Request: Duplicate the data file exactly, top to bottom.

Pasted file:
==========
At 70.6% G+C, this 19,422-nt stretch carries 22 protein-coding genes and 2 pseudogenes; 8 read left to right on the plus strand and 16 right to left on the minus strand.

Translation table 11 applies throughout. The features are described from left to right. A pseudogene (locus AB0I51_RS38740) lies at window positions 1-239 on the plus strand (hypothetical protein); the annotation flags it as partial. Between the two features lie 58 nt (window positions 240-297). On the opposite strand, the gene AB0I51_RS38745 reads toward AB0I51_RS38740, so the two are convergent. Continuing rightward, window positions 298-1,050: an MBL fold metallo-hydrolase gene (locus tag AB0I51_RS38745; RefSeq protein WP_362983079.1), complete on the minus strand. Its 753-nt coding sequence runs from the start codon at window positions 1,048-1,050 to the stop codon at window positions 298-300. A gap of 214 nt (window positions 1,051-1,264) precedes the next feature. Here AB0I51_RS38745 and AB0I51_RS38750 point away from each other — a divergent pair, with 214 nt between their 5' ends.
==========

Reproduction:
At 70.6% G+C, this 19,422-nt stretch carries 22 protein-coding genes and 2 pseudogenes; 8 read left to right on the plus strand and 16 right to left on the minus strand.

Translation table 11 applies throughout. The features are described from left to right. A pseudogene (locus AB0I51_RS38740) lies at window positions 1-239 on the plus strand (hypothetical protein); the annotation flags it as partial. Between the two features lie 58 nt (window positions 240-297). On the opposite strand, the gene AB0I51_RS38745 reads toward AB0I51_RS38740, so the two are convergent. Continuing rightward, window positions 298-1,050: an MBL fold metallo-hydrolase gene (locus tag AB0I51_RS38745; RefSeq protein WP_362983079.1), complete on the minus strand. Its 753-nt coding sequence runs from the start codon at window positions 1,048-1,050 to the stop codon at window positions 298-300. A gap of 214 nt (window positions 1,051-1,264) precedes the next feature. Here AB0I51_RS38745 and AB0I51_RS38750 point away from each other — a divergent pair, with 214 nt between their 5' ends.